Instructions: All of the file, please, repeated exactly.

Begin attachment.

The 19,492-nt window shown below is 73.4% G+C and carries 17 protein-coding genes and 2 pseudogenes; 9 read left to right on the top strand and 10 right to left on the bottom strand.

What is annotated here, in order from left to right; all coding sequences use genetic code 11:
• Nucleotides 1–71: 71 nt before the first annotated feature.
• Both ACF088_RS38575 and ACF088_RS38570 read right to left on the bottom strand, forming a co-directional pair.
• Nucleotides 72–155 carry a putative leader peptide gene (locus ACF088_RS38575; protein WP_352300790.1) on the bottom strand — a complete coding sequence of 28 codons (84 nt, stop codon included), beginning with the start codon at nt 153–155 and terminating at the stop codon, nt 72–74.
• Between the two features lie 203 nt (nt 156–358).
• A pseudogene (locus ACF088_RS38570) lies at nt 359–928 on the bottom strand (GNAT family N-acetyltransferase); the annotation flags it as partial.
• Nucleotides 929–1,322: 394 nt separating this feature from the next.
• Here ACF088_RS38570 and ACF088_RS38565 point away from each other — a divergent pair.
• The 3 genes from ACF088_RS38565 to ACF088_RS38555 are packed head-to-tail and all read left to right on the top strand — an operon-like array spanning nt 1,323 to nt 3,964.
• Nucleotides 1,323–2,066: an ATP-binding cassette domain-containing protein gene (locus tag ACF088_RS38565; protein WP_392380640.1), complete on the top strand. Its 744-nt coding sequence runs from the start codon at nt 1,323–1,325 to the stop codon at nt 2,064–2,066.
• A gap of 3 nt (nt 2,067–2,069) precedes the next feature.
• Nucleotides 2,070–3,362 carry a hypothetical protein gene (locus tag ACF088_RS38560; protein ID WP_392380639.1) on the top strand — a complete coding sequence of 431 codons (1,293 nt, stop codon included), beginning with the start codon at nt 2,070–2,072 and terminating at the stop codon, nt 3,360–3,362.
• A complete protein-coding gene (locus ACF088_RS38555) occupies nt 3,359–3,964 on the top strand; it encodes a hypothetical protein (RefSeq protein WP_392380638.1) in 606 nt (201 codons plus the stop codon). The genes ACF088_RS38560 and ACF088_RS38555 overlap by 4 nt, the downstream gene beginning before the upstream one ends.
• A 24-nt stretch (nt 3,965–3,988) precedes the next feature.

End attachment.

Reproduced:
The 19,492-nt window shown below is 73.4% G+C and carries 17 protein-coding genes and 2 pseudogenes; 9 read left to right on the top strand and 10 right to left on the bottom strand.

What is annotated here, in order from left to right; all coding sequences use genetic code 11:
• Nucleotides 1–71: 71 nt before the first annotated feature.
• Both ACF088_RS38575 and ACF088_RS38570 read right to left on the bottom strand, forming a co-directional pair.
• Nucleotides 72–155 carry a putative leader peptide gene (locus ACF088_RS38575; protein WP_352300790.1) on the bottom strand — a complete coding sequence of 28 codons (84 nt, stop codon included), beginning with the start codon at nt 153–155 and terminating at the stop codon, nt 72–74.
• Between the two features lie 203 nt (nt 156–358).
• A pseudogene (locus ACF088_RS38570) lies at nt 359–928 on the bottom strand (GNAT family N-acetyltransferase); the annotation flags it as partial.
• Nucleotides 929–1,322: 394 nt separating this feature from the next.
• Here ACF088_RS38570 and ACF088_RS38565 point away from each other — a divergent pair.
• The 3 genes from ACF088_RS38565 to ACF088_RS38555 are packed head-to-tail and all read left to right on the top strand — an operon-like array spanning nt 1,323 to nt 3,964.
• Nucleotides 1,323–2,066: an ATP-binding cassette domain-containing protein gene (locus tag ACF088_RS38565; protein WP_392380640.1), complete on the top strand. Its 744-nt coding sequence runs from the start codon at nt 1,323–1,325 to the stop codon at nt 2,064–2,066.
• A gap of 3 nt (nt 2,067–2,069) precedes the next feature.
• Nucleotides 2,070–3,362 carry a hypothetical protein gene (locus tag ACF088_RS38560; protein ID WP_392380639.1) on the top strand — a complete coding sequence of 431 codons (1,293 nt, stop codon included), beginning with the start codon at nt 2,070–2,072 and terminating at the stop codon, nt 3,360–3,362.
• A complete protein-coding gene (locus ACF088_RS38555) occupies nt 3,359–3,964 on the top strand; it encodes a hypothetical protein (RefSeq protein WP_392380638.1) in 606 nt (201 codons plus the stop codon). The genes ACF088_RS38560 and ACF088_RS38555 overlap by 4 nt, the downstream gene beginning before the upstream one ends.
• A 24-nt stretch (nt 3,965–3,988) precedes the next feature.